On Decoding Dylan

AM: Why did you write a book about Bob Dylan?

JC: The easy answer is because I’ve been listening to him for over 50 years and I can’t stop listening to him. I can’t stop thinking about him. It’s just the way I am for a lack of a better word, Elvis simply overwhelmed me when I saw him in 1956. Ever since then, rock and roll has been such an important part of my life. It’s who I am, what I think about in the morning, what I think about when I go to bed at night, and so forth.

My first book on rock and roll is Rock Eras. I have a long chapter in Rock Eras on Dylan and that wasn’t enough. I kept on thinking there’s more to say. So I wanted to write a separate book on Dylan because, to put it simply, I was dissatisfied with a lot of the things people said about Dylan.

And it was sort of born out in the conference because most of the people who gave papers on Dylan were to put it like this, were simply overwhelmed by it. It was apparent that they didn’t know quite what to say. They hadn’t figured out what to believe.

So here’s what I start out with, Bob Dylan is a genius, but on the other hand, he’s not the first genius in western civilisation. There’s some very smart people who have studied lively careers of high achievers in the arts. When you do that, you realise there’s certain key elements that occur over and over again in the lives of high achievers in the arts. I mentioned one of them, the relationship with the father. Another is the idea of being born in some far away place.

Dylan says in the episode of American Masters, I was born far from where I was supposed to be. So the first task of a lot of very talented people is to figure out where they’re supposed to be and get there. It’s like it’s the first test they have to pass in order to begin their career. So Dylan had to get from Minnesota to New York. It was the first thing he had to do and when he was in New York, it was the process of defining himself.

It was a whole series of other things. For example, it’s very important that Dylan is Jewish. Not because of what he believes about Judaism or his Jewish practise, but rather because one of the remarkable things is if you just study high achievers in the arts, there is a very large number of Jews who appear there, also through Nobel Prizes [Note: Over 20% of Nobel Prize winners are Jewish].

Jewish names appear on the list of Nobel Prize Winners two or three times where they should be in terms of the proportion of the population [Actually, a lot more than that! Jewish people only make up less than 0.2% of the world population at only 14 million worldwide].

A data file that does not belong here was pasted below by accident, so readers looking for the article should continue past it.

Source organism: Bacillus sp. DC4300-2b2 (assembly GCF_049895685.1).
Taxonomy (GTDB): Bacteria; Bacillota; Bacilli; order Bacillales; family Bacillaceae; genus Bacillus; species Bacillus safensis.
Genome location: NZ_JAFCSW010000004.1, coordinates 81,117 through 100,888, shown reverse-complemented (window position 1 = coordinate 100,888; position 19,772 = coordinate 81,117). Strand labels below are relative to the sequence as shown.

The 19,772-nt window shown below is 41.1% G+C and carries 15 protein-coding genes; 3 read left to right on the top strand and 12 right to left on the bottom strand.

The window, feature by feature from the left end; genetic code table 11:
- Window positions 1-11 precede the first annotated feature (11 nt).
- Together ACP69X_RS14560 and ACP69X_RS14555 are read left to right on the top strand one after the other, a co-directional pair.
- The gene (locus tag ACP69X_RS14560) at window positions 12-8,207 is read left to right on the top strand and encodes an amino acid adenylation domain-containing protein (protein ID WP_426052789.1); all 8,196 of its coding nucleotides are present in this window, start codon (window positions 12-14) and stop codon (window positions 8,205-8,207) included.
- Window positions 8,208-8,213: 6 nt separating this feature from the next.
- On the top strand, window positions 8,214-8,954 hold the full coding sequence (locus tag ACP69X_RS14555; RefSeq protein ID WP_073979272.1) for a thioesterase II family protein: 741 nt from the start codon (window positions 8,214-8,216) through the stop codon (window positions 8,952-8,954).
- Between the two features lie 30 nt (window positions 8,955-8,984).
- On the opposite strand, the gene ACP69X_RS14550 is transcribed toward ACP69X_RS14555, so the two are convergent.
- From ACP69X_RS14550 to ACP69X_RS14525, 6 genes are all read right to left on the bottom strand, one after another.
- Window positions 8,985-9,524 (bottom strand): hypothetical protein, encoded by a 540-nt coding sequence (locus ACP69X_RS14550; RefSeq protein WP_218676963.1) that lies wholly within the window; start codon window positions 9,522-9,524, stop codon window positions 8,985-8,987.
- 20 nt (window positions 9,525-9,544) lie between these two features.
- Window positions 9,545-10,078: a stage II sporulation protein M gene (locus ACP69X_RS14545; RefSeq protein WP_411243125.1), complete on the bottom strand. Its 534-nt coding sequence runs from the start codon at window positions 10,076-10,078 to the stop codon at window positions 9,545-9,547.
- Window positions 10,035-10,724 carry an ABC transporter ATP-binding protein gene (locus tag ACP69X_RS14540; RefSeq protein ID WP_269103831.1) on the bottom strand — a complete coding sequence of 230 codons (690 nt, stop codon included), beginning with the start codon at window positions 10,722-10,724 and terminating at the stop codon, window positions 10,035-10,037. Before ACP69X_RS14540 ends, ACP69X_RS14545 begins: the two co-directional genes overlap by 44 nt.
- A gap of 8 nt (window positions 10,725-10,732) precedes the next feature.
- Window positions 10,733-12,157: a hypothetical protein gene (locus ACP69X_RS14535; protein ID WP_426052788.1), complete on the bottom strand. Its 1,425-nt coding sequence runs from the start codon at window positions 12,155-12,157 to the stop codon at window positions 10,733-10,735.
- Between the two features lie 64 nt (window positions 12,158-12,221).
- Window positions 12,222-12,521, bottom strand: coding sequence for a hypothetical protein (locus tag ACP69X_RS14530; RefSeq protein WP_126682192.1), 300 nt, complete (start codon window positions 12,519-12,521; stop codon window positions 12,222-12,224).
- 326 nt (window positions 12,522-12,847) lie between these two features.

Another thing is birth order. Birth order is destiny, defines so much about us. So if you are going to be somebody who takes the stage, who has a commanding presence, it’s really helpful if you have a younger sibling. And people may not know this, but Dylan has a younger brother named David. David Zimmerman still lives in Duluth, Minnesota. If you grow up [firstborn] in your youth, you’re always bigger, smarter, and stronger than your younger brother. That gives you a certain attitude about yourself. There’s a whole series of other people like Paul McCartney, Brian Wilson, big names from the 60s whose personality was formed in relationships to younger siblings.

So those were some of the things that attracted me to Dylan. People aren’t thinking about this. It’s an important fact about his stuff. The other thing is this; a part of my identity as a bridge builder is my connection with the visual arts. I do a lot of art educating. I do a lot of lecturing and I realise there’s all this stuff about Dylan and painting that people aren’t talking about so I put that in the book.

My argument is that the most important figure in Dylan’s whole life was somebody he never met, Pablo Picasso. Picasso is of central importance to him and we find this out in an important biography called A Freewheelin’ Time by Suze Rotolo. For those of you who don’t recognise the name, she appears on the cover of The Freewheelin’ Bob Dylan. She and Dylan are walking down the street.

She was Dylan’s first girlfriend and what’s important about her is that she was the one who introduced him to art. She was an art student herself and she took him to the Metropolitan Museum [of Art] and to the Museum of Modern Art and that’s where he saw the big Picasso painting. Seeing that painting with Suze was one of the most defining experiences in Dylan’s life.